Psychometrician

Pychometricians practice the science of measurement, or psychometrics.

 

Summary

Psychometrics is the science of measuring psychological attributes, such as intelligence or understanding. Tests are one way to assess these intangible qualities. And psychometri­cians’ work ensures that each test is reliable and that all test results are valid. When creating a test, psychometricians might start by determining its basic structure: which format to use, such as multiple-choice or short-answer questions; how many ques­tions to ask; and the levels of difficulty of the questions. Psychometricians then set the time that will be allotted to take the test and make decisions about scoring, such as how many points to assign each question.

Most psychometricians work with subject-matter experts to identify what a test taker should know to be competent in a particular discipline. The subject-matter experts write questions and answers. Then, everyone works together to make sure that the test covers the right material and conforms to the plan. After new test content has been created, psychometricians make sure that it is sound. They might do this by conducting pilot tri­als—essentially, a test of the test.

Psychometricians also analyze test results. For example, they make scores comparable from different versions of a test. And they use score data to create reports or make recom­mendations—such as suggesting curriculum changes for improving student performance.

Many of the assessments that psychome­tricians work on have significant implications for test takers. Some psychometricians, for example, design the licensure exams that give teachers, lawyers, and others permission to work in their fields. Other psychometricians design instruments to evaluate factors ranging from career interests to mental health, all of which can affect decisions about the future.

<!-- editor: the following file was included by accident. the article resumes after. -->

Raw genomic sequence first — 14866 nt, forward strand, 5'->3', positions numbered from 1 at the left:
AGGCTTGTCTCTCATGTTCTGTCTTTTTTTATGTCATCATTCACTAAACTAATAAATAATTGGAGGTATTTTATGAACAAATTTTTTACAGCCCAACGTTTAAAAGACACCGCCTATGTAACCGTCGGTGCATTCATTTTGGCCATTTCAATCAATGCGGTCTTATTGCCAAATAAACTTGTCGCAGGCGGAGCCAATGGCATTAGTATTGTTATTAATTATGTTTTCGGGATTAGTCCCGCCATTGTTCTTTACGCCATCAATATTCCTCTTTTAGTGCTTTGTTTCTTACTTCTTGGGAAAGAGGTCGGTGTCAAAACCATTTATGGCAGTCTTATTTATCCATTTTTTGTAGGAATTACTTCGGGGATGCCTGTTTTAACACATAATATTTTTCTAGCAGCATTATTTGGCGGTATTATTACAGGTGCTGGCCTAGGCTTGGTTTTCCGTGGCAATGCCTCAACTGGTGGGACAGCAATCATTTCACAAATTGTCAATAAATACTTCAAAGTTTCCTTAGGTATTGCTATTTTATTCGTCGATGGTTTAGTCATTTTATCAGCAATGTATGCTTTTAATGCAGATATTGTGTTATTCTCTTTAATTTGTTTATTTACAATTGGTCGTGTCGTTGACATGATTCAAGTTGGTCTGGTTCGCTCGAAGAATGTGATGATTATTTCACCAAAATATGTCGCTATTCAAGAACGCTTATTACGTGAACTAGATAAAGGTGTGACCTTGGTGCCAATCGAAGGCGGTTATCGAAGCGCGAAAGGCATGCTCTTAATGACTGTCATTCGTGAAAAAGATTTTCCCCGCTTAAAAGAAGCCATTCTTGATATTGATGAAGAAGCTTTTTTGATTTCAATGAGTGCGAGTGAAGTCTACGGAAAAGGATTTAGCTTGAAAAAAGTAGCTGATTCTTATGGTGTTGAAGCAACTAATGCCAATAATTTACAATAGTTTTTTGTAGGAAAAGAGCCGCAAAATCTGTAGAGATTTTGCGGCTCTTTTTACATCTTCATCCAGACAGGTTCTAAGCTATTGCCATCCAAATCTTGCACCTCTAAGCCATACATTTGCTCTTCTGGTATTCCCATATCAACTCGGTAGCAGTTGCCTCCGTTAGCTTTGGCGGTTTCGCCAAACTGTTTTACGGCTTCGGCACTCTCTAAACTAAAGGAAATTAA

Educational Requirements

Many psychometricians have a master’s degree or Ph.D., usually in a subject such as educational measurement, quantitative psychology, or sta­tistics. Most people enter the discipline from a related field, such as statistics, mathematics, computer science, or psychology.

 

Salary Range

$50,000-$100,000

 

Want to know more?

Bureau of Labor Statistics-Psychometrician

We Use Math-Psychometrician

 

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ETS Educational Measurement, Psychometrics, and Research LinkedIn Group

Research, Methodology, and Statistics in the Social Sciences LinkedIn Group

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Information retrieved from http://weusemath.org/?career=psychometrician, http://www.bls.gov/opub/ooq/2011/fall/yawhat.pdf

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